Netflix Review: ‘The Stranded’ Doesn’t Offer Anything New

There is nothing new under the sun. With a certain set of rules and certain parameters, there is only so much experimentation that you can do. Take, for example, the genre of teen dramas. There is rarely any other category that has as many TV shows under its umbrella like this one. No matter what network or streaming service it is, they all understand the sheer potential of the teen audience, and, every year, they try to come up with the shows that can lure this grand section to them.

Netflix understood this trick in its early years and witnessing the effect that the teen audience had on its growth as a streaming service, it wasted no time to come up with more and more content dedicated to them. Undoubtedly, it has paid off very well, and some great shows have come out of this quest. 2019, especially, has seen exponential growth in the release of movies and TV shows in the YA genre. But increased quantity isn’t necessarily the indicator of quality.

By now, Netflix teen dramas, of all countries and languages, have explored so many fronts, attempting to be as different as they can be from others in the genre, that it looks like they might have exhausted all of their options. After having seen a good bunch of these shows on Netflix, the audience can not only anticipate the storyline but also predict the twists that should be the primary attraction of the show. The first Thai-original series, ‘The Stranded’, suffers from the same thing.

Set in a remote island of Thailand, it follows the story of a bunch of teenagers who are left stranded when a terrifying tsunami destroys everything else around them. They have no connection to the outside world, and after some time, it becomes clear that no one is coming to rescue them. Trying to figure out what is going on with them, some try to emerge as the leaders of the group, while the others are caught up in their own secrets and past regressions.

One can tell from the summary that this series employs the common tropes of a teen mystery drama. In this year itself, at least two more Netflix originals- ‘The Society’ and ‘Daybreak’- have had the same premise, with only the reason for desertion being different for them. If we go further back in the past couple of years, we will be able to easily dig out more similar shows. The point is that ‘The Stranded’ doesn’t offer anything new on the plate, except a cultural deviation. It is set in Thailand, so it explores the mythology and religion of the place, but too minorly to make any difference.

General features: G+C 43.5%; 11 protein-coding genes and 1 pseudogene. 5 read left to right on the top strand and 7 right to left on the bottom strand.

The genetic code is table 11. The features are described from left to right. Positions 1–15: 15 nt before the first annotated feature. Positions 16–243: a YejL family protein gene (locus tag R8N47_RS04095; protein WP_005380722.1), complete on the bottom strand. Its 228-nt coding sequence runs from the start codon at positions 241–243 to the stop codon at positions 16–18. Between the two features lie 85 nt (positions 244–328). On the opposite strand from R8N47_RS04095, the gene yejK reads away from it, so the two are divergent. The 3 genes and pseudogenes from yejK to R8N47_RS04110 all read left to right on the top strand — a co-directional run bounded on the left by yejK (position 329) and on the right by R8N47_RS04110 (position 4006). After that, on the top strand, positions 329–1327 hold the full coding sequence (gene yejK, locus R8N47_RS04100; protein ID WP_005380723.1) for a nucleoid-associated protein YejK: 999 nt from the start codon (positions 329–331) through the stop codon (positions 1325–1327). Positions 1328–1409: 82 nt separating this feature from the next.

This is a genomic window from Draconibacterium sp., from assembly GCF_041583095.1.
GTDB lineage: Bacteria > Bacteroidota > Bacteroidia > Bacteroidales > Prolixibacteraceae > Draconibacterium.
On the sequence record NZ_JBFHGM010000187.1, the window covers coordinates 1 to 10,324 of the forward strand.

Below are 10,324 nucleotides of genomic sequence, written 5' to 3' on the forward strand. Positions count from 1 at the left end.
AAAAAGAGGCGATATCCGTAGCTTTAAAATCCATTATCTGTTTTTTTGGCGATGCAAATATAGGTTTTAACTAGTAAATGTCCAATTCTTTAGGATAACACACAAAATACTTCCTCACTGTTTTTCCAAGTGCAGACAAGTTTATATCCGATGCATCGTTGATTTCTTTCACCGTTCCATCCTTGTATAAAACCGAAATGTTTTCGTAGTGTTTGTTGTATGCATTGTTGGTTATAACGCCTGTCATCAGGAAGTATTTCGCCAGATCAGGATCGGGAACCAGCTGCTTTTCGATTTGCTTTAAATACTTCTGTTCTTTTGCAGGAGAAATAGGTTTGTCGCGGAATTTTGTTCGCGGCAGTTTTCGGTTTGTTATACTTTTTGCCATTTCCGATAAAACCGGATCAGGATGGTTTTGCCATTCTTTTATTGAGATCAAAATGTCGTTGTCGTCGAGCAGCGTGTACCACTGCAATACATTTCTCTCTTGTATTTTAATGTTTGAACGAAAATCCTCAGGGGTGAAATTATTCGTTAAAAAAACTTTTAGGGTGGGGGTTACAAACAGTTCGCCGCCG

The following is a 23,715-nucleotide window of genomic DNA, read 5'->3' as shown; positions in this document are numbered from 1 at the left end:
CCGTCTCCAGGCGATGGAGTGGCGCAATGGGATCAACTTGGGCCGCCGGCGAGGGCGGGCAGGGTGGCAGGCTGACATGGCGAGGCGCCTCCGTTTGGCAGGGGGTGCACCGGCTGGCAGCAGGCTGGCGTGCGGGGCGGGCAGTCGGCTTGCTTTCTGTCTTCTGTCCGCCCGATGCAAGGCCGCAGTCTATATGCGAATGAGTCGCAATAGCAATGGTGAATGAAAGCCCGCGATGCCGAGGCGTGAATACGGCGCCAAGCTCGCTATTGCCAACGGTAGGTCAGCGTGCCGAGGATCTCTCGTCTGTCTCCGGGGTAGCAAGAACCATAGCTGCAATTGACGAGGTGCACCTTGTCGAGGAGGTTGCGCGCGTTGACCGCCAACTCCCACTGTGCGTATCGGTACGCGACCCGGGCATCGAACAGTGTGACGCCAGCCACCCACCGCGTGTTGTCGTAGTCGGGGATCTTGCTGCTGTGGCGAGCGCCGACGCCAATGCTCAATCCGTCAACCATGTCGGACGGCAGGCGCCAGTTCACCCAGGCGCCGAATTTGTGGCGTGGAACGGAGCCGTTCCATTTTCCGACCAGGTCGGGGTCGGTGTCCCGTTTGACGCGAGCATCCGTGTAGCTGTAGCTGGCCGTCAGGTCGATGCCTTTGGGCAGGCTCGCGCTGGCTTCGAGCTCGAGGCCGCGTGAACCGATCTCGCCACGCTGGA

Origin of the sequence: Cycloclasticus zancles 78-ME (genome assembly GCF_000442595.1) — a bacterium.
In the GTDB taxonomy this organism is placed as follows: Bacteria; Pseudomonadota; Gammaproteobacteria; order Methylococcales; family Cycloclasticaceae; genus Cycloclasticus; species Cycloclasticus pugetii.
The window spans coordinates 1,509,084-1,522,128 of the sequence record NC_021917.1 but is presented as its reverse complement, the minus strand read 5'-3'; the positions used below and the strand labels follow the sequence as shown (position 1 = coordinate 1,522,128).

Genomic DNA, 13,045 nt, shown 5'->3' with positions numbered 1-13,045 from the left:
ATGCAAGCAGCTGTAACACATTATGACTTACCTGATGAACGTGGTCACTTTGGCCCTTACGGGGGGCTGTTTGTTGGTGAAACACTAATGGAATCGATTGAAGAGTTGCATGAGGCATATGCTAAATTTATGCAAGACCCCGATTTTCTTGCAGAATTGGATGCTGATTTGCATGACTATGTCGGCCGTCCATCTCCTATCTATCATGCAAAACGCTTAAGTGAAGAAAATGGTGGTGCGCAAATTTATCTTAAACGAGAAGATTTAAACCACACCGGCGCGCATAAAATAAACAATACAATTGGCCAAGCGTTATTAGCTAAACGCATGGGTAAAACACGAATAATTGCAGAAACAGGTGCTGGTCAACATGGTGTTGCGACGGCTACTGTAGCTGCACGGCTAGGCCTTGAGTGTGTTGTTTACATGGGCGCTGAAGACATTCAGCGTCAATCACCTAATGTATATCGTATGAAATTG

For someone who has scoured through the teen category of Netflix, this Thai drama is a repetition. It doesn’t add anything for the characters; they are the same old reiteration of all the adolescents that we have already seen on television. In matters of plot, there are only a handful of things that set it apart. There are times when a plot point reminds you of ‘The Society’, or even, ‘The I-Land’, another Netflix show that focuses on people stranded on an island. The ending, not to spoil anything, takes a turn, though not an unexpected one, and turns into the tone of ‘Dark’.

As I said, there is only so much you can do in a particular genre, especially when there are loads others doing the same thing. You need to be truly exceptional to stand apart or tackle your mediocrity just enough to not fall into the pit of awful shows. Gladly, ‘The Stranded’ is not awful. It is a fine watch if you are really in the mood of watching something teen, but not in English. It tries to be funny when it can, it tries to be exciting when possible. And, to its credit, it sometimes succeeds in being both of these things.

If you have never seen a teen show, or at least the ones already available on Netflix, then there is a greater chance for this one to please you. Over the course of seven episodes, the plot is held tight, staying to-the-point as much as possible and keeping you indulged in various mysteries that it spends good time in building up. If you can appreciate that, you will enjoy it very much. Otherwise, you’ll just be keeping tabs on the number of times you saw a revelation coming while pointing out the clichés of a teenage story.

And yet, if you do succeed in finishing it, you might be tempted to wait for the second season. Despite all the predictability, the series manages to pull off an ending, or at least a part of it, in such a way that even when you have a pretty good idea about where it might go, you still want to know how it actually turns out.

Rating: 2.5/5